Genghis Khan Or the Emperor of All Men 1928

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Kessinger Publishing, Mar 1, 2003 - Biography & Autobiography - 292 pages
13 Reviews
1928. Eight hundred or so years ago, a man almost conquered the earth. He made himself master of half the known world and inspired humankind with a fear that lasted for generations. Genghis Khan, meaning universal ruler, was a man difficult to measure by ordinary standards. When he marched with his army, it was by degrees of latitude and longitude instead of miles; cities in his path were often obliterated and rivers diverted from their courses; deserts were populated with the fleeing and dying, and after he had passed, wolves and ravens were often the sole living things in a once populous area.

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Review: Genghis Khan: Emperor of All Men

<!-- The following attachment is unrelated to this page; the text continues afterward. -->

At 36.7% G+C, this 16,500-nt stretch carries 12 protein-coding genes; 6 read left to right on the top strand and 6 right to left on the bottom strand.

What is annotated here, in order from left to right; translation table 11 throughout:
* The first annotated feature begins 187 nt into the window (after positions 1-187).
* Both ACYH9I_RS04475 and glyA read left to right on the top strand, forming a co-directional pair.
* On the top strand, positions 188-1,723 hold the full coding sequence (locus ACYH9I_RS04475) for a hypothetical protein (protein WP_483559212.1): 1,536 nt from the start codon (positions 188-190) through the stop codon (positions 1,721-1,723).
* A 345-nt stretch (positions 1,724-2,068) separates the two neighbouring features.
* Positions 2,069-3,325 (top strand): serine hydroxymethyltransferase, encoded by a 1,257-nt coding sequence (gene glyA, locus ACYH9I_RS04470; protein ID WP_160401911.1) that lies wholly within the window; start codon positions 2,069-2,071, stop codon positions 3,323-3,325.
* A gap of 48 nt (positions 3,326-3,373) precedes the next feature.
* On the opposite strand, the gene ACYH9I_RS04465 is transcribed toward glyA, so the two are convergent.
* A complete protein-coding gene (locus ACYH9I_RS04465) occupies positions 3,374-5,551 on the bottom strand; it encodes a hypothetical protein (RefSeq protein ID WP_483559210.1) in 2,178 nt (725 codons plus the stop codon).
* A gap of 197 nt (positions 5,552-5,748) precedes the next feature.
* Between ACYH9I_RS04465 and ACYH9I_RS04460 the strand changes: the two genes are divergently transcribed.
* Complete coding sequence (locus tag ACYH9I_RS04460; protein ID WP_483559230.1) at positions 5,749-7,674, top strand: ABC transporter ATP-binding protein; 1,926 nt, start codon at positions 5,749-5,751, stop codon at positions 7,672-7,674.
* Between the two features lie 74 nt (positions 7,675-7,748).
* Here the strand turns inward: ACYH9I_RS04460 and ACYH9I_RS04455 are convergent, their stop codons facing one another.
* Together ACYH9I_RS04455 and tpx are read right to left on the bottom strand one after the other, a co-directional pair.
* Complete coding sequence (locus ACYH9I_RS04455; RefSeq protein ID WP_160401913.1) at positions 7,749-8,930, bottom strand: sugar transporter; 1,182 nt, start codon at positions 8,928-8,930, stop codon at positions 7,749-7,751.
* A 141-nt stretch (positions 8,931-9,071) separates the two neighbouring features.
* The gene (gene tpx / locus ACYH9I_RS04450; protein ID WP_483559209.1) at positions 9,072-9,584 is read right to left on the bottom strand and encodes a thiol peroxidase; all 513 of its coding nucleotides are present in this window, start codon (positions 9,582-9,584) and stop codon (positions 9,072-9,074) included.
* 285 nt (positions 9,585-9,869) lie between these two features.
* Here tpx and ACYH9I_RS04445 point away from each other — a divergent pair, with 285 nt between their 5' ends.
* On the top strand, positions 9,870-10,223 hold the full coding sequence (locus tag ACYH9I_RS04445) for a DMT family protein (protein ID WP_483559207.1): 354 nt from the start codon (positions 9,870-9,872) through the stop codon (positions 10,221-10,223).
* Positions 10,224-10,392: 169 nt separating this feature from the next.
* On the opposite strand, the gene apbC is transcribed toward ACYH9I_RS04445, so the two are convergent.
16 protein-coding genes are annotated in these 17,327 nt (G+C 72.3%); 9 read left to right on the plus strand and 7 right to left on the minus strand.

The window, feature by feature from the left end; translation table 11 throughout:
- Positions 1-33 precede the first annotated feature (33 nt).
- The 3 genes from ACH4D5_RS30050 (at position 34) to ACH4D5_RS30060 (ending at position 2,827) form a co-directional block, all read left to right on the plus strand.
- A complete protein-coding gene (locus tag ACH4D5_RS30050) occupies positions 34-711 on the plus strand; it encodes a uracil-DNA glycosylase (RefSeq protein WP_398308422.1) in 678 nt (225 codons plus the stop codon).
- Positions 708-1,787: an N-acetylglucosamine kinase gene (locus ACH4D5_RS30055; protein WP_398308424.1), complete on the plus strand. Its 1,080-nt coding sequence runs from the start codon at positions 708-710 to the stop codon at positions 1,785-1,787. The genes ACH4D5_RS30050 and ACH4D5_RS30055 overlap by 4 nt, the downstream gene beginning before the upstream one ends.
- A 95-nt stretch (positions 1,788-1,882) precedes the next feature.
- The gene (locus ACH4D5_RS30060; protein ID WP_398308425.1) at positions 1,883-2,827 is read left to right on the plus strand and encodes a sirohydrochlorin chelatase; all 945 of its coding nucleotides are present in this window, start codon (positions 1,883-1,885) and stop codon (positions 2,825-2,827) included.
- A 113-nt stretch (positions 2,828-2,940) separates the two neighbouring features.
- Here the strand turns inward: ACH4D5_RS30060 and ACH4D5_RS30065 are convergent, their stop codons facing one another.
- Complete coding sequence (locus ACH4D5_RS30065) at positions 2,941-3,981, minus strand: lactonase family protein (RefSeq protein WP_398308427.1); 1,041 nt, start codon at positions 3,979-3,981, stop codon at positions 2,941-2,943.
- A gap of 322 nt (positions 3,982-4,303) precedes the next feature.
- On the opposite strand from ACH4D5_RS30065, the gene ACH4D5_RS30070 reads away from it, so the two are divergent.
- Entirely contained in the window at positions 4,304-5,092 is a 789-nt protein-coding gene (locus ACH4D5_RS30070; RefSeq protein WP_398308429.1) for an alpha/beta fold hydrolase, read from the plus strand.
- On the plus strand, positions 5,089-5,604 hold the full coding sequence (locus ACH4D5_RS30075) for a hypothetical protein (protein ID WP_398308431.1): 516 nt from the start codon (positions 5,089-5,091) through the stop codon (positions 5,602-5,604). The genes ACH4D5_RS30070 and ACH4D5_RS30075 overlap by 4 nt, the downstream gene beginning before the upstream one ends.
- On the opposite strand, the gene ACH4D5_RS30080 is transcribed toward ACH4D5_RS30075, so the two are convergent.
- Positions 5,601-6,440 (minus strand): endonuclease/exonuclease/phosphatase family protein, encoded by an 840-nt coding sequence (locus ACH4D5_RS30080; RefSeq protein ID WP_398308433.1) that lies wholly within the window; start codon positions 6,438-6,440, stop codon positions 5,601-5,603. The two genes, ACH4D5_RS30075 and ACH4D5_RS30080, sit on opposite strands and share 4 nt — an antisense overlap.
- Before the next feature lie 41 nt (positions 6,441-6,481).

User Review  - Jennifer - Goodreads

tried to listen to this via audible and realized i already had; some good info, the listen is hard, though, lots of sounds effects that are distracting and add nothing to the story; Read full review

Review: Genghis Khan: Emperor of All Men

User Review  - Neale Aslett - Goodreads

A fascinating read of a much maligned ruler, a man far superior to his European contemporaries, a man who shook the world in his passing and created a peoples hitherto fragmented into warring tribes. An easy read (for those with a grasp of history) and a fulfilling one to all others. Read full review

About the author (2003)

Harold Lamb (1892-1962), who wrote biographies and screenplays as well as historical fiction, is best remembered for his tales of Cossacks and Crusaders. Howard Andrew Jones is the managing editor of Black Gate magazine and the editor in chief of the online journal Sword and Sorcery. Barrie Tait Collins, a cousin of Harold Lamb, has worked as an editor, writer, and, since 1975, a journalist for various Connecticut newspapers.

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